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Interacting Galaxies: Future of the Milky Way

Merger with Andromeda Full Story Below

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Two spiral galaxies, Andromeda and our Milky Way, hurtle toward each other at 250,000 mph, making Andromeda appear to grow larger.
Filling the night sky, the two galaxies' shapes begin to be distorted by their mutual gravitational pull.
As stars of the two galaxies pass each other, colliding gas ignites storms of star formation.
The galaxies pass each other, emerging from their first close encounter with warped shapes.
The galaxies’ spirals of gas and dust are depleted from star formation, leaving behind two bright cores.
Milky Way and Andromeda are now merged as one huge new elliptical galaxy of mature stars.
2 billion years
3.75 billion years
3.85-3.9 billion years
4 billion years
5.1 billon years
7 billion years

Interacting Galaxies: Future of the Milky Way

Galaxy observations today can be used to predict their changes in the distant future.

Galaxies are the universe’s cities of stars, and like cities they change over time in population, structure, and appearance. Galaxies that interact are drawn toward each other by gravity, and while stars and planets like our sun and Earth can pass by each other unharmed, the gas and dust between stars collides, heating up and setting off new star formation. If two galaxies of relatively equal mass merge together, eventually the gas and dust will be depleted by this process. The new galaxy resulting from the merger will be home to mature stars,but little to no new star formation.

The Andromeda galaxy’s movement toward uswas first measured by American astronomer Vesto Slipher in 1912. More recently, the space telescopes Hubble and Gaia have made precise measurements of Andromeda’s sideways motion, confirming that it and our Milky Way galaxy are on a direct path toward each other, and not just a cosmic fly-by. The images in this slider are an artist’s view of how the night sky will look in the distant future, based on current astronomical measurements. Stargazers of the future appear to be in for quite a show.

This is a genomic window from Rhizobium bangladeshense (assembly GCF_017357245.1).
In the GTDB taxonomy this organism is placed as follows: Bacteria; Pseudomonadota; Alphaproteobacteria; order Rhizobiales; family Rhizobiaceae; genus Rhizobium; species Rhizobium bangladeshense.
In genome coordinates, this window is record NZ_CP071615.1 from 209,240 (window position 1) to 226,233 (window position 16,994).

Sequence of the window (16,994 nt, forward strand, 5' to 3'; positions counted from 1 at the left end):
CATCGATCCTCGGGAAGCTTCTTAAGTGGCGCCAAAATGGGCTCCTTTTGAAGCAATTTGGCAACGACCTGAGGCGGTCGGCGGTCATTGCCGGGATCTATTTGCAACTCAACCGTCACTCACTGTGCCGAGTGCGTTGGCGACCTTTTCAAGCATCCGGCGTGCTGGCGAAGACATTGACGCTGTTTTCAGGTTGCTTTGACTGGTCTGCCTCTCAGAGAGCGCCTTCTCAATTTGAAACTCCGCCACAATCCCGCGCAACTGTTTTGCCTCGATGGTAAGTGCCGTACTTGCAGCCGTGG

Quick Facts: Future of the Milky Way

Also known as: The Andromeda galaxy is also called M31 or Messier 31
Type of object: Spiral galaxies
Size: One trillion solar masses (each)
Diameter: Milky Way: 105,700 light years | Andromeda: 220,000 light-years
Did you know: The Andromeda galaxy is the closest large galaxy to our Milky Way. Among its estimated one trillion stars is V1, or variable number one, a Cepheid variablestar that is credited with proving in the 1920s that there are galaxies beyond our Milky Way, opening up human minds to the vastness of space.

Explore More About Interacting Galaxies

Find out more with these additional resources from NASA’s Universe of Learning

Viewspace thumb ViewSpace Videos Above and Beyond: Interacting Galaxies Arp 273
Astro vis Astroviz Galaxy Collisions: Simulation vs Observations
Astropix Astropix Images of interacting galaxies

Credits: Interacting Galaxies

Visualizations of Andromeda and Milky Way courtesy of NASA, ESA, Z. Levay and R. van der Marel (STScI), T. Hallas, and A. Mellinger


Content development by Leah Ramsay, Timothy Rhue II, and Dr. Brandon Lawton (STScI)

Design by Elizabeth Wheatley, John Godfrey (STScI)

Web Development by Philippe Batigne (STScI)

Subject-matter expertise provided by Dr. Sangmo Tony Sohn